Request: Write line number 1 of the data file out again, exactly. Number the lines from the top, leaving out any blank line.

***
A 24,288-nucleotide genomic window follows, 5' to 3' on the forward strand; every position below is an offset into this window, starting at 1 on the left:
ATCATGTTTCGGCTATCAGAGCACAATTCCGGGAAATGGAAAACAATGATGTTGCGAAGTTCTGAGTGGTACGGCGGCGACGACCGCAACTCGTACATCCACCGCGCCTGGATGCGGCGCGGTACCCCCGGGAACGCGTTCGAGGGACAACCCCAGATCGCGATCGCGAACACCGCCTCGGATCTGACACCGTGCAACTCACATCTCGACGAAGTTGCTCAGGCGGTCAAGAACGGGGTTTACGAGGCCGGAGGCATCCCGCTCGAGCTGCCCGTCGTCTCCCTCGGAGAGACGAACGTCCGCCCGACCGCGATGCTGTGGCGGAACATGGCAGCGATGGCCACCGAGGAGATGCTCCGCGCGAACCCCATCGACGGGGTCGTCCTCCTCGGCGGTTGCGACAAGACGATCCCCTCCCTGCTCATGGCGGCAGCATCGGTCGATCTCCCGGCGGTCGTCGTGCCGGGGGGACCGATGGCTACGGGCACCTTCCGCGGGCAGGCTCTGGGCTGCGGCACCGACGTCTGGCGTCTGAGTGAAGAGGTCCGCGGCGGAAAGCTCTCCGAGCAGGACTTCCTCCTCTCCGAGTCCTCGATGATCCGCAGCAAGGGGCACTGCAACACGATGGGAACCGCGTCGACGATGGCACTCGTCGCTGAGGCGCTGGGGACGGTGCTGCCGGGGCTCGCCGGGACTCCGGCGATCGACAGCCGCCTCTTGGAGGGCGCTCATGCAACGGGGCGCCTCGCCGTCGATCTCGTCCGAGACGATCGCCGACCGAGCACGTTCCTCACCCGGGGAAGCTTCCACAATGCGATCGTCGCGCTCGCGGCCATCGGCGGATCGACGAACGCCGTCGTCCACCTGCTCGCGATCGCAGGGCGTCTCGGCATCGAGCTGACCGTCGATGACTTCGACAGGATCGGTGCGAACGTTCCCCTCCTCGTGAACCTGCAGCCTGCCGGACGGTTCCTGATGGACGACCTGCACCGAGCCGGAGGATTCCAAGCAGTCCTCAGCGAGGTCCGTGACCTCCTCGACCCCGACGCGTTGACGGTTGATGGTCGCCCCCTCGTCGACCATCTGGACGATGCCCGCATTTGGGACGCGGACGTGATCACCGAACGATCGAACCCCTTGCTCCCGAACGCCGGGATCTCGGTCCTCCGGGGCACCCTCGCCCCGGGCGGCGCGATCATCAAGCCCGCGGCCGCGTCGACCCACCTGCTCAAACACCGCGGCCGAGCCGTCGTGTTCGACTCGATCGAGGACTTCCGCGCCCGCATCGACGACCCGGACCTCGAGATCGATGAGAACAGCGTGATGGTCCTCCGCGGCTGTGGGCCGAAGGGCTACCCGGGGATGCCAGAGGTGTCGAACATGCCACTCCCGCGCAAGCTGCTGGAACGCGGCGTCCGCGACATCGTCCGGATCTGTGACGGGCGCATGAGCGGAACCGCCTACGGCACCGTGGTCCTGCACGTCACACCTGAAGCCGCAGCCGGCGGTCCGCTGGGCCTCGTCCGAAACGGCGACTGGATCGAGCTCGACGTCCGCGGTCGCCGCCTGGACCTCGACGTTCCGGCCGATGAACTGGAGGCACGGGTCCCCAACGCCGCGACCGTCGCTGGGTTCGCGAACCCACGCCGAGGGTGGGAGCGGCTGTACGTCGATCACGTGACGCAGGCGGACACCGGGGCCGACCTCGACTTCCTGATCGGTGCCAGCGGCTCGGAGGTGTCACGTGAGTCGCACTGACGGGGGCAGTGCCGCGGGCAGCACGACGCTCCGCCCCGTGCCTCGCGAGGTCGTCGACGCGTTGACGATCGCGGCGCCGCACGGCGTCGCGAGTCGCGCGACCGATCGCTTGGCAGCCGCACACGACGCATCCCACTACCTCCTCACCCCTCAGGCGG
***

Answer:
A 24,288-nucleotide genomic window follows, 5' to 3' on the forward strand; every position below is an offset into this window, starting at 1 on the left: